featuring the Shacks and Khruangbin
October 7, 2017 @ Paradise Rock Club
By: Robert Kerstens and Andrew Goldberg
For most of Khruangbin’s set, the only visuals were twirling projections of the saturated water-color sky from the cover for their debut album The Universe Smiles Upon You. The album was recorded in a barn in a rural area of the band’s home state of Texas. The trio retained the lofty comfort of that barn onstage, their expansive sound evoking the enlightened wonder of stargazing on a clear Texas night. Their incense-stick blend of Thai funk, soul, surf rock, and cowboy music made the Paradise reek from the heady late night vibes of the 70’s. Mark Spear’s guitar curled and warped like a paisley tie blowing in the wind, fluttering over Laura Lee’s moonlit bass and DJ the drummer’s crisp beats.
Khruangbin set the mood by opening with the first three songs off The Universe Smiles Upon You. The album was featured heavily throughout, with a taste of future releases sprinkled in between. Most songs were entirely instrumental other than the occasional hushed coo, with the notable exception of a cameo from the organ player and singer of the Shacks to enrich the atmosphere on the mournful ‘Balls and Pins’. The backdrop provided by Lee and DJ played fairly close to the record, providing a starry canvas for Speer’s virtuosic noodling.
Despite his wiltering improvisations, Speer never lost control, maintaining a cool composure and mysterious aura behind his long black bangs. He wore his Texas swagger on his sleeve, rocking a decadent suit and cowboy boot combo and drawling like a late-night radio personality. At the end of the set, he launched into an extended monologue about getting to know your neighbor and buying them something from the merch table in what could have been a Matthew McConaughey Lincoln commercial.
When you hear Chicano Batman play live, there is an undeniable energy – a shaking and consuming feeling that only arises in the midst of something special. It only makes sense that de facto frontman Bardo Martinez is a former high school English teacher, given the fact that he and the rest of the band put on a clinic every time they grace the stage. Blasting right out of the gate with “Angel Child”, the immediacy of Chicano Batman’s deep rooted influences, in tropicalia as much as soul, came to life. The funk-infused, yet stoic guitar work of Carlos Arévalo appeared bright in the mix, as “Cycles of Existential Rhyme”, and “Flecha al Sol” featured a chemistry that can’t be reduced to logic.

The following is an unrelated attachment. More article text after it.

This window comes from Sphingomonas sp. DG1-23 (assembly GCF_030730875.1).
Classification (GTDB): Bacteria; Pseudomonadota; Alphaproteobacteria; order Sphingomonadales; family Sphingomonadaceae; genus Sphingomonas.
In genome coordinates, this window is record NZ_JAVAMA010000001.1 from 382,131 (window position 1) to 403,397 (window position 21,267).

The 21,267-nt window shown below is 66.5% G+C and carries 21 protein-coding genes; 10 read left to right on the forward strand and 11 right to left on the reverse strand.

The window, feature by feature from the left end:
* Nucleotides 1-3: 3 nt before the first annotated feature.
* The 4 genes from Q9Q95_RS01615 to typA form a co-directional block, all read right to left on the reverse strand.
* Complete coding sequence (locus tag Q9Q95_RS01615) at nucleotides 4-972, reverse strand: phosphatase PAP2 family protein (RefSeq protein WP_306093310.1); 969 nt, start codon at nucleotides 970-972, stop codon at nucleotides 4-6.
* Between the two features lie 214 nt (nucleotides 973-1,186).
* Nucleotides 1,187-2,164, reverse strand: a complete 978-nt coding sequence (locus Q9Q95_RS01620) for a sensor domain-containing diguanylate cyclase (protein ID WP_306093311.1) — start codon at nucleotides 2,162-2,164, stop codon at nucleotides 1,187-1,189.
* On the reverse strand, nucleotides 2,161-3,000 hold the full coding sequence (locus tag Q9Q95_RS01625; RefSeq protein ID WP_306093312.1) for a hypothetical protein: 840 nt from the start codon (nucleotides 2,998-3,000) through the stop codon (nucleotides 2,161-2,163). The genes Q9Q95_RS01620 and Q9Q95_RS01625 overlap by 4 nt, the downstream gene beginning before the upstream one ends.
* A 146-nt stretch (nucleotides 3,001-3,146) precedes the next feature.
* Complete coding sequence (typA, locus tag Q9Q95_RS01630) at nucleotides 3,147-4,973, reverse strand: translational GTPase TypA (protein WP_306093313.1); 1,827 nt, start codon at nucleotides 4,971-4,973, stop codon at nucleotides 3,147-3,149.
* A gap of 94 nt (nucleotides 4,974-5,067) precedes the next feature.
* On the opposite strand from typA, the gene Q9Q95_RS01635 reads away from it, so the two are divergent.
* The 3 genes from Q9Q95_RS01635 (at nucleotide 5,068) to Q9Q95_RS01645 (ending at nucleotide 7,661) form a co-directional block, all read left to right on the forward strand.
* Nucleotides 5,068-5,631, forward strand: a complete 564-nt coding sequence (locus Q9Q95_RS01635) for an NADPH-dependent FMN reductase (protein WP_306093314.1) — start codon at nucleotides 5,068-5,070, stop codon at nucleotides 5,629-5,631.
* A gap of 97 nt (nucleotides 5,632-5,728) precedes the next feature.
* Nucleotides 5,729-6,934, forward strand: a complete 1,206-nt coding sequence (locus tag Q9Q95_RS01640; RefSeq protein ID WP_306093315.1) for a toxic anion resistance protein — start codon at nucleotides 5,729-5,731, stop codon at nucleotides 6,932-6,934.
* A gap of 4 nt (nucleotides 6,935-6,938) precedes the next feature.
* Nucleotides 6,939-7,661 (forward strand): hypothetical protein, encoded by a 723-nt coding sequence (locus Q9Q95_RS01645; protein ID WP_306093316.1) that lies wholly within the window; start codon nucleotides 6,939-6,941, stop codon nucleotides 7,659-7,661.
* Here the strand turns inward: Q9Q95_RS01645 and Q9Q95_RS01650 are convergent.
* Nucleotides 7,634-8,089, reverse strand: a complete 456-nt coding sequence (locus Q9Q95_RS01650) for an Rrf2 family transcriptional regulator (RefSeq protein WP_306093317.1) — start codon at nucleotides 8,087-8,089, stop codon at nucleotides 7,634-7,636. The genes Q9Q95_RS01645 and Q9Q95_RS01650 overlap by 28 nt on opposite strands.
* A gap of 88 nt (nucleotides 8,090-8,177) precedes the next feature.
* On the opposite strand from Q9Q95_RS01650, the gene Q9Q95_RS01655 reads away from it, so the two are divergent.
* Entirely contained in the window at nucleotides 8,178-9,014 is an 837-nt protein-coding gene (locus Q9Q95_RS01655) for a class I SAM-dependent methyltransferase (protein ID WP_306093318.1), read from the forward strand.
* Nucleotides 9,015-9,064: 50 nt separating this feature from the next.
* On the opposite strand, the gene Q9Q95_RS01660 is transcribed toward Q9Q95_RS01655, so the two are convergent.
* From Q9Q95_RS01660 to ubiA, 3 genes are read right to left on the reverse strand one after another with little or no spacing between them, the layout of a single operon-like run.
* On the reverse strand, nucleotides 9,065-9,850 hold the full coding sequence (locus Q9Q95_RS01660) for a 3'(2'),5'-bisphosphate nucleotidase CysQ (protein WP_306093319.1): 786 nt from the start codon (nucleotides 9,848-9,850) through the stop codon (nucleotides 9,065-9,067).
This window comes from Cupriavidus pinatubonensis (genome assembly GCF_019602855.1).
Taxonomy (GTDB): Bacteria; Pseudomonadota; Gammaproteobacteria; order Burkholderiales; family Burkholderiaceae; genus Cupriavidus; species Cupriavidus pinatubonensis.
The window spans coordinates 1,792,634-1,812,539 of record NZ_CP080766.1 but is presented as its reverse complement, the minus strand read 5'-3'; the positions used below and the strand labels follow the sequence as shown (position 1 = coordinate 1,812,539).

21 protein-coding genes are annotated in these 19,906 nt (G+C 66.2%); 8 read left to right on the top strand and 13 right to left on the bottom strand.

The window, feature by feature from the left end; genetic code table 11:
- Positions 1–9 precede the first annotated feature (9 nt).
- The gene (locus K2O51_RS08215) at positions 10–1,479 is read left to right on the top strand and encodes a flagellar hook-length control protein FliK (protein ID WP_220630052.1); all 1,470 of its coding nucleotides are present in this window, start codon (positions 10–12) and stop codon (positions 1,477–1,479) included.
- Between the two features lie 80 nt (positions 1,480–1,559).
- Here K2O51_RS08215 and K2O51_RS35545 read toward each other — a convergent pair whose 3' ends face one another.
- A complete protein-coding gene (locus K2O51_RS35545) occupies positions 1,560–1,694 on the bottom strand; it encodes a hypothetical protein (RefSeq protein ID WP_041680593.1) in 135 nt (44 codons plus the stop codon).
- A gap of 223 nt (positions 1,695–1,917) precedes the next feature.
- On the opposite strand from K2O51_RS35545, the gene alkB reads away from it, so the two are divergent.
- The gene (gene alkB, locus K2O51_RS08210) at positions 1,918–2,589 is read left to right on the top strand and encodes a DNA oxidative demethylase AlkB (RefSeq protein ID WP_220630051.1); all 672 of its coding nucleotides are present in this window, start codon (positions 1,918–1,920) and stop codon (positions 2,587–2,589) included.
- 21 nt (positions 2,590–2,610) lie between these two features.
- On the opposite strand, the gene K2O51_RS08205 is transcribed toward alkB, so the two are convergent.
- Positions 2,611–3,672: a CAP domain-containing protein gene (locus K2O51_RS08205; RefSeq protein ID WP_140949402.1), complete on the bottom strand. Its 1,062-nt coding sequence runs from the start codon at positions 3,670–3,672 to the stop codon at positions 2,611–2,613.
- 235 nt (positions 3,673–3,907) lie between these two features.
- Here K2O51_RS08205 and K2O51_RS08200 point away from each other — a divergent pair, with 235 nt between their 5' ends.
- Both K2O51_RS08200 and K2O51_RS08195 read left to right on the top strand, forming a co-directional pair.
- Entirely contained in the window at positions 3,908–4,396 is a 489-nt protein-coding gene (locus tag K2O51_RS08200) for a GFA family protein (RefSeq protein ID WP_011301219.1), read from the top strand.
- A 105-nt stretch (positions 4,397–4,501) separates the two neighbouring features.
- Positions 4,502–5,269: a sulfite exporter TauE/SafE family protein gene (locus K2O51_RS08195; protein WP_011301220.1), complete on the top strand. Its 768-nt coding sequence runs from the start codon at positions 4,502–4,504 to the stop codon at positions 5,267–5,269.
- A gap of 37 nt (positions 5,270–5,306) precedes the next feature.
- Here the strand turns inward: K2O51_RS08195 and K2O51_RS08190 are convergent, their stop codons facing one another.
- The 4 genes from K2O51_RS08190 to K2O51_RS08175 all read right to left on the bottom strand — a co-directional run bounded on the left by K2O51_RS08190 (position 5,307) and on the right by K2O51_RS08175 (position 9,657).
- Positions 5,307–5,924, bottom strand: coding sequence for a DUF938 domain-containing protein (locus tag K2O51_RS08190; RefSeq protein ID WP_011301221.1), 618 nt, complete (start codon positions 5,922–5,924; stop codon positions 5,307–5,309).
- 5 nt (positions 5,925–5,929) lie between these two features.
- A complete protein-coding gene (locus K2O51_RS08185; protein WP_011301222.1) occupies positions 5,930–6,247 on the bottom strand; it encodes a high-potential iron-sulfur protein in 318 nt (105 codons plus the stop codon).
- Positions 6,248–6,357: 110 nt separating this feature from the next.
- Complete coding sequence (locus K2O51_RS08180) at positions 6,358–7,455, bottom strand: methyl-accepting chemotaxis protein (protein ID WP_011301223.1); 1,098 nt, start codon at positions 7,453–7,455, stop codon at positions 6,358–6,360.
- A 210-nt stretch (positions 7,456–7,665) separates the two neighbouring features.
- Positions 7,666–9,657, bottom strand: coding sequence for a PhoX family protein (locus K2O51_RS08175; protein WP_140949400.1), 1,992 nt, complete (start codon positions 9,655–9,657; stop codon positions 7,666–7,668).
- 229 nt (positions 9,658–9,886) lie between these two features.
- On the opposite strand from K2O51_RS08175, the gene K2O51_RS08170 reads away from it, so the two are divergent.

While Martinez’s vocals smile and warm from above, the unique quality of Chicano Batman comes from effortless exchanges between Spanish and English. The baffling quality of this interplay, regardless of language, seemed universally understood–a message that certainly communicated its importance both during the show and in their newest release’s title, 2017’s Freedom Is Free. The band’s multidimensional rigor featured heavily in “La Manzanita”, where Eduardo Arenas traded in his bass for guitar to display his own set of pipes as drummer and chief rhythmic auteur Gabriel Villa held down the house. Chicano Batman functions as an almost separate identity from each of its members, where the amalgamation of talent and passion becomes fluid in demeanor, atmosphere, and expression– all with immense gratitude and thanks.
Though there was seemingly no easy way to end this evening of enlightenment, the encore revealed a layer of true showmanship that few contemporary acts keep. With enthusiasm bursting at the seam for the impending encore, a round of “La Jura” began to unfold in front of the mostly uninitiated crowd (save for one, whose occasional pleas for performance had finally been answered). After quick introduction and admittance that the band had gotten ahead of themselves, there was an unsurmountable stretch of tension and release for each countdown. As the show began to trend towards a 2am cap, “Magma” broke out to round out the setlist and night.
What went down at Paradise Rock Club will most likely be categorized as a Boston cultural highlight for the year. With spiraling and crashing intensity for the better part of 2 hours, Chicano Batman broke any and all music barriers – crafty solos, tasty bass licks, wild and crunchy organ tones, and of course, cowbell features. The only regret would be that of the B-line man who wanted to know if “that Chicano Batman guy” was any good. I assure you, my friend, that is the baseline accolade.